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Melody Gardot Sings About Society’s Unsung Heroes

MOBO presents the UK premiere of Melody Gardot's powerful visual for her new track, 'Preacherman'. The video was created by Melody as a poetic tribute to the story of a 14-year-old black teenager in 1950’s America, whose racially motivated murder marked a landmark moment in the Civil Rights movement.  

Watch the moving video below followed by our interview with the soulful jazz singer. 

 

In advance of the June 2015 release of Melody Gardot’s fourth studio album, Currency of Man (Decca), I caught up with her at the Soho Hotel in London, to hear Gardot reflect on city life, human relations and music’s redeeming role.

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Can you tell us a bit about how the music video collaboration for the future single ‘Preacherman’ on the album came about?

This is a really from-the-heart song. It’s a true story about a young 14 year old black boy called Emmett Till from Chicago who was brutally murdered in Mississippi while on holiday at his grandmother’s in 1955 because he supposedly flirted with a white woman. It was big news at the time but not many people seem to know about it now.

When I first found out about Emmett Till a couple of years ago, I was shocked that I didn’t already know his tragic story. I wrote Preacherman as a response to it, and later I realised I also wanted to make a music video that would be a poetic tribute, because Emmett’s death was really the start of the Civil Rights movement in the States, and yet very few people know that. I thought if we could just portray Emmett’s spirit and legacy - not in the violent way in which he was actually killed, but by making a beautiful piece of cinematography - we could bring the whole issue some fresh attention. I wanted to work with this visionary guy, Calum Macdiarmid, and make a moving film together that would show how Emmett’s mother found the body of her only child, and carried him to the local preacher. He had a lot of cool ideas about shooting the video in a part of Mississippi that is now a heritage area so it still looks like it’s the 1950s, and to do it all in black and white. We did a local casting call, and it turns out the actress playing Emmett’s mother is carrying her own son from the river and through the town; you can really feel her pain. The whole time we were shooting, it never stopped raining, but it really adds to the atmosphere of the video.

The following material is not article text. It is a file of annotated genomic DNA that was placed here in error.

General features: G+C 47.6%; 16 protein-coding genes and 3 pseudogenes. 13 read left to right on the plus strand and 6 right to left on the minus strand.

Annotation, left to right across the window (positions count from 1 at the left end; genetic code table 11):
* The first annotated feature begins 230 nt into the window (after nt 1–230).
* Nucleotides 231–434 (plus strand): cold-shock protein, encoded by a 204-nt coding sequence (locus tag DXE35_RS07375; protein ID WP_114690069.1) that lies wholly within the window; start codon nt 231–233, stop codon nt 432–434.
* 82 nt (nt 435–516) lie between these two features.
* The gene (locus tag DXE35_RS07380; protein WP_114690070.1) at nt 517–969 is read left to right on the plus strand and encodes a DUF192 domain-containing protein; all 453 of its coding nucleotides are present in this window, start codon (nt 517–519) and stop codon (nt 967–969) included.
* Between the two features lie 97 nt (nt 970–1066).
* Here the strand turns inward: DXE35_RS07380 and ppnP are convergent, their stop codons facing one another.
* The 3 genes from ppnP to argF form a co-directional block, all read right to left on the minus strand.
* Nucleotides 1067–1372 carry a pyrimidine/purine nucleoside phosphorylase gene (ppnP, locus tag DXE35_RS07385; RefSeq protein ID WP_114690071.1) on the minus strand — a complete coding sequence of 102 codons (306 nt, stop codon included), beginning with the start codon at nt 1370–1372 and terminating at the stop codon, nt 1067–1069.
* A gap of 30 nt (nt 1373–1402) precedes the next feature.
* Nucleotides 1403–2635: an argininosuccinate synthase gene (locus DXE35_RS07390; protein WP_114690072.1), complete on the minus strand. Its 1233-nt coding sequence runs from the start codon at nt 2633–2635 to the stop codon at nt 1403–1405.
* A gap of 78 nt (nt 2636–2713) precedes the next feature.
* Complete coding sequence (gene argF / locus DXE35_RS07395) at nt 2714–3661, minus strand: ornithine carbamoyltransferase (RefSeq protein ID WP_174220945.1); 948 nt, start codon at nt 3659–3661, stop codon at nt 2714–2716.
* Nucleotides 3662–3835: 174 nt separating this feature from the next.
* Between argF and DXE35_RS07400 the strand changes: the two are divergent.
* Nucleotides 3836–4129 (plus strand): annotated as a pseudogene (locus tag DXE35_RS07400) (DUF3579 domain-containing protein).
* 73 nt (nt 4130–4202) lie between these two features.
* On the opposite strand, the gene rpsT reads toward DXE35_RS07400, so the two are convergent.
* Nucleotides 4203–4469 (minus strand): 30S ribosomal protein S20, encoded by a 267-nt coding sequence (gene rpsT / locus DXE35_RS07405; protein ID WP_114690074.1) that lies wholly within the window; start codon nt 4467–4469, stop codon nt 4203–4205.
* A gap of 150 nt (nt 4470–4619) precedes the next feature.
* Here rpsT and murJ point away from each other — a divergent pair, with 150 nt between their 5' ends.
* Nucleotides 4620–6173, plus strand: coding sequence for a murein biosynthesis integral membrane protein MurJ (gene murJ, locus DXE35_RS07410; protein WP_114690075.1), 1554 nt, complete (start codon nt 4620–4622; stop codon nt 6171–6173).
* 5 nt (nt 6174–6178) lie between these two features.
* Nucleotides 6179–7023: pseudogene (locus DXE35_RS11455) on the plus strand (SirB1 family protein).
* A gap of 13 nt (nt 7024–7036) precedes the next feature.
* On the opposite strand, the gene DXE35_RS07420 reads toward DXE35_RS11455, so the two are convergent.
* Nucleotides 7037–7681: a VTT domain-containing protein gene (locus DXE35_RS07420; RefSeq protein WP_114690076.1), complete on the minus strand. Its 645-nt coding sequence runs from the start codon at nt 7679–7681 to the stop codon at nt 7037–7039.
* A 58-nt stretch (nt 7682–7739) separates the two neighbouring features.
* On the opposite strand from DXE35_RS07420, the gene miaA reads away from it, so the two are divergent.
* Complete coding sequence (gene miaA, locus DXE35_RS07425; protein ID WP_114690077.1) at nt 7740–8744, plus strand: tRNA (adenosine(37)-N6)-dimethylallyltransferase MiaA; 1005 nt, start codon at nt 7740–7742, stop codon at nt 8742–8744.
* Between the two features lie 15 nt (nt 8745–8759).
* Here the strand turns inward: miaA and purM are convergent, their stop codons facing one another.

We are delighted you’ve chosen our MOBO Awards website for the UK premiere of Preacherman. What do you hope the video will achieve when it is released?

We need to re-educate people about race issues, so my hope in putting together this video is that it will show people what happened to Emmett Till, because this boy’s life story sparked widespread outrage and inspired Martin Luther King’s own mission to bring about change.

But it’s not just about an event in black American history; Preacherman is intended to remind us that we’re still seeing the same things happening today - like with Trayvon Martin - there are still race hate crimes happening all over, and just like Emmett’s killers who were not punished, neither are the guys who are doing it now. I hope it will make people ask themselves how many times we have to repeat the same mistake before we learn from it. We are not born racist, and that’s the point of the video: there is no room for racism when there’s only one race - the human race.

The Emmett Till Legacy Foundation, which is run by a bunch of great people including Emmett’s cousin ‘DR Jay’ (who also appears in the video), does an amazing job. They go into schools and show children what racial hatred leads to, and that we are not really free so long as this is still going on. I want to do a lot more with the Foundation because I love DR Jay’s spirit and what she stands for. Like with anything we do, I hope releasing this record will create a ripple effect.

 

Is Currency of Man your most political album to date?

I wouldn’t say political, but it is a socially conscious album about things that are happening every day to ordinary people - it’s basically an ode to Everyman. As a writer you can't avoid noticing and being affected by what’s going on around you - as a human being you’re a part of it. So I think with this record, I wanted to go beyond writing about my own small world. It was the first time in years that I’d spent an extended period of time in the United States, and coming back after being on tour elsewhere for so long, it was really shocking. I don’t want to sound like my grandmother, but I noticed straightaway that things had really changed for the worse in the city, and it was not the place I remembered. Ninety-nine per cent of these songs were written as I was walking away from a situation that I’d just seen happening in the street, they’re a reaction to something that got me thinking, so it’s kind of like music journalism. I’m not a politician and I’m not trying to beat people over the head with it - really it’s just a commentary - and that’s what music is supposed to be about.


(c) Gavin Bayliss

 

You’ve used some great pieces of field recording of people in the city on some of the tracks on this album. What struck you most about how their lives had changed?